Tell Sackett killed cougars at fourteen and fought a war at fifteen. Now Tell was hauling dangerous freight—a soldier's wife and a fortune in gold—knowing that someone wanted him dead. . . .
Laurie Bonnet was a mail-order bride who thought she was a failure on the frontier. But when the chips were down, she was the only one who could save her husband's life. . . .
In these marvelous stories of the West, Louis L'Amour tells of travelers, gunfighters, homesteaders, and adventurers: men and women making hard and sudden choices and fighting battles that could cut a person's life short—or open up a bold new future on the American frontier.
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About the Author
Date of Birth:March 22, 1908
Date of Death:June 10, 1988
Place of Birth:Jamestown, North Dakota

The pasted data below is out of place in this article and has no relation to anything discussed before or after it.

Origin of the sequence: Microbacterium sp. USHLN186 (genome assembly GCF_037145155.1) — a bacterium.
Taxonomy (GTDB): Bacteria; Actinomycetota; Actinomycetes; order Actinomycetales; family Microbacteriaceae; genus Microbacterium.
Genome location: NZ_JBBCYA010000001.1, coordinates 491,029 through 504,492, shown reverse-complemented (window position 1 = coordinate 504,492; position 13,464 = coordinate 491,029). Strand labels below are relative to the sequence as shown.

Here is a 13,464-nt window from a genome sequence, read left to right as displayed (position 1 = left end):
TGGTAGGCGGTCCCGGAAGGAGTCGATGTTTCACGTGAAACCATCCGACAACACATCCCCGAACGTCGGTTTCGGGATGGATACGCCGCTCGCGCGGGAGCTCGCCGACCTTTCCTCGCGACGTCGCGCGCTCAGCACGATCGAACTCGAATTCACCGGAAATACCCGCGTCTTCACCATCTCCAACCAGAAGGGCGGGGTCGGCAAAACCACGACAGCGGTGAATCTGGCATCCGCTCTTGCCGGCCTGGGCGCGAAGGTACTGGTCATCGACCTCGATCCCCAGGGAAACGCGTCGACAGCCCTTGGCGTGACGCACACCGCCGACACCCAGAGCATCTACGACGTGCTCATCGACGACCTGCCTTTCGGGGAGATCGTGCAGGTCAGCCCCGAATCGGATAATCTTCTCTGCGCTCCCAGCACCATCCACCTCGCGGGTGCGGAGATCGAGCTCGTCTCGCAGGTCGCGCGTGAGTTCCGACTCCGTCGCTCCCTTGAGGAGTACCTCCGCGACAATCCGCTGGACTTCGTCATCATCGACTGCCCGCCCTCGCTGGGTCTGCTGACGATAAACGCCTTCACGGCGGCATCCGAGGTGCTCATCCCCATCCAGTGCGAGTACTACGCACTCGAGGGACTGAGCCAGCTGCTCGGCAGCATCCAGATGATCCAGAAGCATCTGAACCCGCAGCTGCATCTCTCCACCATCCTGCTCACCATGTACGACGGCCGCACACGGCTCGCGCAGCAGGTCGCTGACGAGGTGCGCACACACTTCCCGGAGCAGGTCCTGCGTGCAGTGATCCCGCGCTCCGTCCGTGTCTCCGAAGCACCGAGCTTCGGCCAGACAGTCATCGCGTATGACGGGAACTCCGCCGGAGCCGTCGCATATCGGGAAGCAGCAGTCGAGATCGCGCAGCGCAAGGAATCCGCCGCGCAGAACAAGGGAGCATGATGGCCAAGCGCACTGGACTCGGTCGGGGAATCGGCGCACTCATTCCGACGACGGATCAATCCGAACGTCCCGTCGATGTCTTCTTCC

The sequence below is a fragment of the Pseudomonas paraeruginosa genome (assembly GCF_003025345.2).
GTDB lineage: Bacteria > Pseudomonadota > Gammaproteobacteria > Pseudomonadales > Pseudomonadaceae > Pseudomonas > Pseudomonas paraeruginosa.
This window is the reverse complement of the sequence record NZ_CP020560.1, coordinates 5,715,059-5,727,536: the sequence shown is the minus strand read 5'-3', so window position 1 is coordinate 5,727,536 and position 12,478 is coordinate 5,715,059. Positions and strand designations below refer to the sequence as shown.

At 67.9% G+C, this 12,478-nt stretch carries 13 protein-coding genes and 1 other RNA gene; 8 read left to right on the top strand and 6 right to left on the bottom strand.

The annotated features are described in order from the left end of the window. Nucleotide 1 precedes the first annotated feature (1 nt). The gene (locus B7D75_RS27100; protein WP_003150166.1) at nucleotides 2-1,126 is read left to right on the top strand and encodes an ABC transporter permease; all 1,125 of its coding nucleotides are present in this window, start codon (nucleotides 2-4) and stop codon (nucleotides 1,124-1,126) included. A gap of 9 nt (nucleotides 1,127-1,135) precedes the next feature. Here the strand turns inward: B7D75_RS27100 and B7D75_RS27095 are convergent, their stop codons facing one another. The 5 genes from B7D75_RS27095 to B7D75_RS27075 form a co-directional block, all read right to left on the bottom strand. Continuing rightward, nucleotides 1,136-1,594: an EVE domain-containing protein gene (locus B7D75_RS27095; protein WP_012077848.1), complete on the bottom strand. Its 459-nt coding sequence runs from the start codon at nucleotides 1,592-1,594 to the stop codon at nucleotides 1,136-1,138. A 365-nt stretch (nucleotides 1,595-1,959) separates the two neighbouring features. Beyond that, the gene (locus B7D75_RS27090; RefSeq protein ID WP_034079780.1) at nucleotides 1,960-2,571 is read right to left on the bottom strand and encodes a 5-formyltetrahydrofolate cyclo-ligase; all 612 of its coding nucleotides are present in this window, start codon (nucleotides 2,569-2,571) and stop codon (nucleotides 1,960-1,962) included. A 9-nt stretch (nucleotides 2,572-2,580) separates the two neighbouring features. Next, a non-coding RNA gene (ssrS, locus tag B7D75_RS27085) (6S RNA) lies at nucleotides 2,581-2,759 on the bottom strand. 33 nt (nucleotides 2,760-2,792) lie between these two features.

Read an Excerpt
TRAP OF GOLD
WETHERTON HAD BEEN three months out of Horsehead before he found his first color. At first it was a few scattered grains taken from the base of an alluvial fan where millions of tons of sand and silt had washed down from a chain of rugged peaks; yet the gold was ragged under the magnifying glass.
Gold that has carried any distance becomes worn and polished by the abrasive action of the accompanying rocks and sand, so this could not have been carried far. With caution born of harsh experience he seated himself and lighted his pipe, yet excitement was strong within him.
A contemplative man by nature, experience had taught him how a man may be deluded by hope, yet all his instincts told him the source of the gold was somewhere on the mountain above. It could have come down the wash that skirted the base of the mountain, but the ragged condition of the gold made that improbable.